Institution:Keele University
Contact address: 122 New Road, Bromsgrove, Worcester, B60 2LD,
Email: margaret.evans12@which.net

ABSTRACT: Paper

Strand: Counselling, Spirituality and Christian Belief

"Coming Out To Be Judged"

How do counsellors with a Christian commitment integrate their beliefs with their Code of Ethics and Practice in counselling gay-male and lesbian clients?

ABSTRACT
Thirty-one counsellors who identified themselves as practising, committed Christians, returned completed questionnaires which investigated how they integrate their Christian beliefs with their Code of Ethics and Practice in counselling gay-male and lesbian clients.

It was found that most counsellors believe they are offering acceptance, although responses to this questionnaire identified some participants' incongruence and some anomalies, of which they were apparently unaware. It appears that it is difficult for some counsellors to remain non-judgmental about perceived gay/lesbian behaviours.

Lack of knowledge of scholarly interpretation of the Bible was demonstrated by some respondents. While churches adopt an "official" approach to sexuality, some individuals within denominations appear to operate on an interpretation of their own, which may conflict with the "official" stance. Counsellors who took a rational stance in their understanding of the Bible and Christianity expressed more open and accepting views. Counsellors with a fundamentalist approach to the Bible appeared to be lacking in acceptance and unaware that they have a serious problem in offering the core condition of respect to their gay or lesbian clients.

Of the counsellors subscribing to the BACP Code of Ethics and Practice, a minority demonstrated a lack of compliance to the condition of respect and need to think through their position. The Code of Ethics for the Association of Christian Counsellors differs in that it limits the offering of respect to the client and emphasises undefined Biblical assumptions and a framework of Christian values, above those of the client. It may thus fall short of providing an adequate ethical framework for safe therapeutic care.

Recommendations are made for further research into counsellors' belief systems, and for issues of sexual orientation to be addressed in counsellor training, particularly with regard to self-awareness.

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Dr Ken Fisher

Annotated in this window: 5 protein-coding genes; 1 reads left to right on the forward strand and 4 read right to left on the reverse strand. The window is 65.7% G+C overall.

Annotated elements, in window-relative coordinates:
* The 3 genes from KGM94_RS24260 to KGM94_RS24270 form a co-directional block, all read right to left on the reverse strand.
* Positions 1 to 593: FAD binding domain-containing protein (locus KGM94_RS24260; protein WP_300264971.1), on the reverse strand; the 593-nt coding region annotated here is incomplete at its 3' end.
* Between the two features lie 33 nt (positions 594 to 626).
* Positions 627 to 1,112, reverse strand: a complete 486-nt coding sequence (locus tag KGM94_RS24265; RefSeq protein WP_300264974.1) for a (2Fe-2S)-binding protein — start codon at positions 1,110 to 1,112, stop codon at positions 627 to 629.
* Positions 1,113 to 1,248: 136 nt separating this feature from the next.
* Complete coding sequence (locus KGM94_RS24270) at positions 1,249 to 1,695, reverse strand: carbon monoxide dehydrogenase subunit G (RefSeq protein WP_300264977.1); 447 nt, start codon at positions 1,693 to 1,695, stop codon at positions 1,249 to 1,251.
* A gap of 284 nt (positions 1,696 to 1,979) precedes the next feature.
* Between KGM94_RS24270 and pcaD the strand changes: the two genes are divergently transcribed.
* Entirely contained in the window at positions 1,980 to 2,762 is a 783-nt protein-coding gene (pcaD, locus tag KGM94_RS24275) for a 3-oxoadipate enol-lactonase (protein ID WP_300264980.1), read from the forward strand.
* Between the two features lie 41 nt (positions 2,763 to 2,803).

Institution: Bolton Institute of Higher Education
Contact details: Chadwick Street, Bolton, BL2 1JW

ABSTRACT: Paper

Strand: The Self

'Self-Disclosure Re-Visited: Disclosure Preferences Of Mature Students'

Sidney Jourard and his associates popularised self-disclosure as a subject for extensive, scientific inquiry in the early 1960s. The research abstracted here was designed to answer the question "What problematic issues concern mature students and to whom do they prefer to disclose these issues?".

Two null-hypotheses were formulated. These were, for mature students -

1. The number of self-disclosures will not be greater for mature male students than for mature female students

2. There are no gender-related differences in mature students' self-disclosure preferences and profiles

The research question was answered by means of a questionnaire survey that contained 22 problematic and 8 positive items and 10 disclosure targets (Partner, Male Relation, Female Relation, Male Friend, Female Friend, Male Tutor, Female Tutor, Male Counsellor, Female Counsellor and Others) and Nobody. The questionnaire was completed by 144 mature students (N = 44 male students; N = 100 female students).

Through analysing the questionnaire responses, it was possible to identify disclosure preferences and to compile disclosure profiles. The difference between the total number of self-disclosures made by male and female students was statistically insignificant (which led to an acceptance of the first null-hypothesis). However, there were statistically significant differences in male and female disclosing preferences and disclosure profiles (which led to a rejection of the second null-hypothesis). The differences were investigated by the researcher and 3 focus groups.